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Daily Catholic Question

How should we receive Communion?

What are the accepted, recommended or unaccepted ways, currently, to receive the host?  Is it o.k. to dip the host in the cup? 

In speaking of receiving or communicating the consecrated bread or host the Instruction sometimes speaks simply of doing so in "the usual manner." The Instruction usually speaks of receiving and not taking. When giving the Body of the Lord to a communicant, the minister raises the host over the vessel and says, ‘The body of Christ.’ After the communicant has responded, ‘Amen,’ the host is placed carefully on the tongue or on the outstretched palm of the left hand." In my experience that is how Communion in the hand is and has been taught.

I think it safe to say that almost all, if not all, Roman Catholic liturgists discourage Communion by intinction. The sign value in intinction is not as full as drinking from the cup. I should think the reasons for an alcoholic priest communicating by intinction are obvious. In many cases the minimum of the consecrated wine thus consumed will not trigger the urge to drink. This is more important than the fuller sign value of drinking from the cup.

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Friday, January 18, 2013
Daily Catholic Question for 1/17/2013 Daily Catholic Question for 1/19/2013

Gianna Beretta Molla: 
		<p>In less than 40 years, Gianna Beretta Molla became a pediatric physician, a wife, a mother and a saint! </p>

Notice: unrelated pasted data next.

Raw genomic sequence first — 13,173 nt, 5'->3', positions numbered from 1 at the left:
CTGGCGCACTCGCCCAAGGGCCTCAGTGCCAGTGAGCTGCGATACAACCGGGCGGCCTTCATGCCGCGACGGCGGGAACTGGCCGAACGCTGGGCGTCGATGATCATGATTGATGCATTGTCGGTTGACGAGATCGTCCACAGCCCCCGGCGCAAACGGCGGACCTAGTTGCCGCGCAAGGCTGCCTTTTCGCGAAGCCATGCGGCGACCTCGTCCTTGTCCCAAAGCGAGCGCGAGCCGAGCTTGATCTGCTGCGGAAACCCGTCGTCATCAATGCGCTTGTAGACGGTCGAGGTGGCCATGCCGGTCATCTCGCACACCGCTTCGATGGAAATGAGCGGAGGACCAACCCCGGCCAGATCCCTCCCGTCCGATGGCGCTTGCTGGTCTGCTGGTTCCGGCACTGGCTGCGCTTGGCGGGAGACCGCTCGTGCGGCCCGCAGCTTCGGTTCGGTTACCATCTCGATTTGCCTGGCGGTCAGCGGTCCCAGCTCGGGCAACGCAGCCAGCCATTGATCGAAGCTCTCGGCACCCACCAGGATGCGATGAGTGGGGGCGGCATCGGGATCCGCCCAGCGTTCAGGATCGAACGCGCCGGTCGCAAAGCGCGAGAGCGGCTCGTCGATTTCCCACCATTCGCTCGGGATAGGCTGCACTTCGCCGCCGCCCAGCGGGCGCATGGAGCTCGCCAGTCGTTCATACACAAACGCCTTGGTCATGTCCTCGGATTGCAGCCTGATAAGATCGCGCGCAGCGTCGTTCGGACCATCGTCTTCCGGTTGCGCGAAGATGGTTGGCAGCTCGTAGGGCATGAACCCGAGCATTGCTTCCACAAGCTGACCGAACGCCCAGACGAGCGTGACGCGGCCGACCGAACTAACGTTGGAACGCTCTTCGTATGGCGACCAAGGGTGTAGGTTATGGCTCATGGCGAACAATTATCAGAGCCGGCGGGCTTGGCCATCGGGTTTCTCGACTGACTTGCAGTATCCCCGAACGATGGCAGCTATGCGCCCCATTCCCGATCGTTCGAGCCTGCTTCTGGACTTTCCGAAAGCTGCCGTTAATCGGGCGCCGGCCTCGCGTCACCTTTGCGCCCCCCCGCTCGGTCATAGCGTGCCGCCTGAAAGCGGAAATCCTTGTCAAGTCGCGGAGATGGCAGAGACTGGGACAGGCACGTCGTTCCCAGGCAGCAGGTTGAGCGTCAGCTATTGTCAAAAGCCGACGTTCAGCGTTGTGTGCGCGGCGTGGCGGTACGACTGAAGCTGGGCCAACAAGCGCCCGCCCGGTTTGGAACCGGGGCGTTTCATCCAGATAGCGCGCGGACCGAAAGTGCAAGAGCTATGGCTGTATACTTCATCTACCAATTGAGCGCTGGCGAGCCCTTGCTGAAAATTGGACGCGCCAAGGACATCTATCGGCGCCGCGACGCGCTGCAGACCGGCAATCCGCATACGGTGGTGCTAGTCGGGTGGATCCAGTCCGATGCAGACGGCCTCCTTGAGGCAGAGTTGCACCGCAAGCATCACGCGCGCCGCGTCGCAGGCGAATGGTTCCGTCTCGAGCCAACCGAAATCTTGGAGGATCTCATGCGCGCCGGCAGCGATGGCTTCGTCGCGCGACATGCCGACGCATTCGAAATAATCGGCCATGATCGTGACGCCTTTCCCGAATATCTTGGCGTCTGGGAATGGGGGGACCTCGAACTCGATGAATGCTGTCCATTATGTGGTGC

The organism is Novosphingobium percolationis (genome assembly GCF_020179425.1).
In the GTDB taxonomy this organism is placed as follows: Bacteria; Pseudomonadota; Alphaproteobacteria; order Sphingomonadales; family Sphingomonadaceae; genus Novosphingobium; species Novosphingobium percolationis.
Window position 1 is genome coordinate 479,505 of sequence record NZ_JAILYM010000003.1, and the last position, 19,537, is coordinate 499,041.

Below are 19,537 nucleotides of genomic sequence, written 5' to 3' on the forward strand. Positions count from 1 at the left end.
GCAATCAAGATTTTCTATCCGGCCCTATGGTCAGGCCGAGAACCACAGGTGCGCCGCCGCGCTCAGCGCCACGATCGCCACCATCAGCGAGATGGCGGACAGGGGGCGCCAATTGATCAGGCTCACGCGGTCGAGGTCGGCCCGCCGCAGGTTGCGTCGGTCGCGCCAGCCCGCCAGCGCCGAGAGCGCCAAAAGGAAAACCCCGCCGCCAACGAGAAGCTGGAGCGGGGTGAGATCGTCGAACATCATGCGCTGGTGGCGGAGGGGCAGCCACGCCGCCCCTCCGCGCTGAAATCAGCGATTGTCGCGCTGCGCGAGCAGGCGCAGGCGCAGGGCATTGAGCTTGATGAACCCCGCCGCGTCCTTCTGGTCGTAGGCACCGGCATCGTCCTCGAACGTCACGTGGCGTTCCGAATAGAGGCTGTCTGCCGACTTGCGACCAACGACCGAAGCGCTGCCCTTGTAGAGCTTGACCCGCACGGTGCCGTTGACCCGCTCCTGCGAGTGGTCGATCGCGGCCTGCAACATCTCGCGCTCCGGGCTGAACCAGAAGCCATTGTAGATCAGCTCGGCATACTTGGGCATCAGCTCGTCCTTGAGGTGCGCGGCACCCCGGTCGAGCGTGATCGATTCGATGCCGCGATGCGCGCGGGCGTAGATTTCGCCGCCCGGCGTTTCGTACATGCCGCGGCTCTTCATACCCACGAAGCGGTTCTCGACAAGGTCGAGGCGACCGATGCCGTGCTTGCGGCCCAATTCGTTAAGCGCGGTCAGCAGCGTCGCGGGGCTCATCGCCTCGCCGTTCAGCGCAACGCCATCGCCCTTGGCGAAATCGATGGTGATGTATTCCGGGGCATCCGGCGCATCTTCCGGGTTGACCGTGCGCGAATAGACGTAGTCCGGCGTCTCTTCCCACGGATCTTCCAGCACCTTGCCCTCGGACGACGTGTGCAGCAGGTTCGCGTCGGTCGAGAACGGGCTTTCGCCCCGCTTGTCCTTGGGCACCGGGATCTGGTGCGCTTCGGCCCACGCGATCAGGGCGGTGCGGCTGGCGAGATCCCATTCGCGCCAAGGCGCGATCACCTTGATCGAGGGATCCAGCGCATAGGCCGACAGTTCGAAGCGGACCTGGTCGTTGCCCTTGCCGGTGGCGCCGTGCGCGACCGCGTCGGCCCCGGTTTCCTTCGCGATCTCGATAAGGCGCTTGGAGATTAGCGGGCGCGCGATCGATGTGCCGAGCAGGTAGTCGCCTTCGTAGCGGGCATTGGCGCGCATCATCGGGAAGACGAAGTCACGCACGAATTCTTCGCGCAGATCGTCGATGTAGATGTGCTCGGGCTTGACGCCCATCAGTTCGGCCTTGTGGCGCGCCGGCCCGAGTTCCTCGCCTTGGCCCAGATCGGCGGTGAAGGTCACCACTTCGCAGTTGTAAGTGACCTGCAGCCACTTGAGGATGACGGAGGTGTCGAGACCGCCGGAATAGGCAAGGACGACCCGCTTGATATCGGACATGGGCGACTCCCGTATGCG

<p>She was born in Magenta (near Milano) as the 10th of Alberto and Maria’s 13 children. An active member of the St. Vincent de Paul Society, Gianna earned degrees in medicine and surgery from the University of Pavia and opened a clinic in Mesero. Gianna also enjoyed skiing and mountain climbing.</p>
		<p>Shortly before her 1955 marriage to Pietro Molla, Gianna wrote to him: “Love is the most beautiful sentiment that the Lord has put into the soul of men and women.” She and Peter had three children, Pierlluigi, Maria Zita and Laura. </p>
		<p>Early in the pregnancy for her fourth child, doctors discovered that Gianna had both a child and a tumor in her uterus. She allowed the surgeons to remove the tumor but not to perform the complete hysterectomy that they recommended, which would have killed the child. Seven months later, Gianna Emanuela was born, The following week Gianna Beretta Molla died in Monza of complications from childbirth. She is buried in Mesero.</p>
		<p>Gianna Emanuela went on to become a physician herself. Gianna Beretta Molla was beatified in 1994 and canonized 10 years later.</p>
American Catholic Blog Countless souls choose not to honor Christ—in their behavior, works or speech—while alive, yet magically expect Him to honor them upon their death. Scripture confirms that’s not a good idea. Don’t wait. Go to God today.

 
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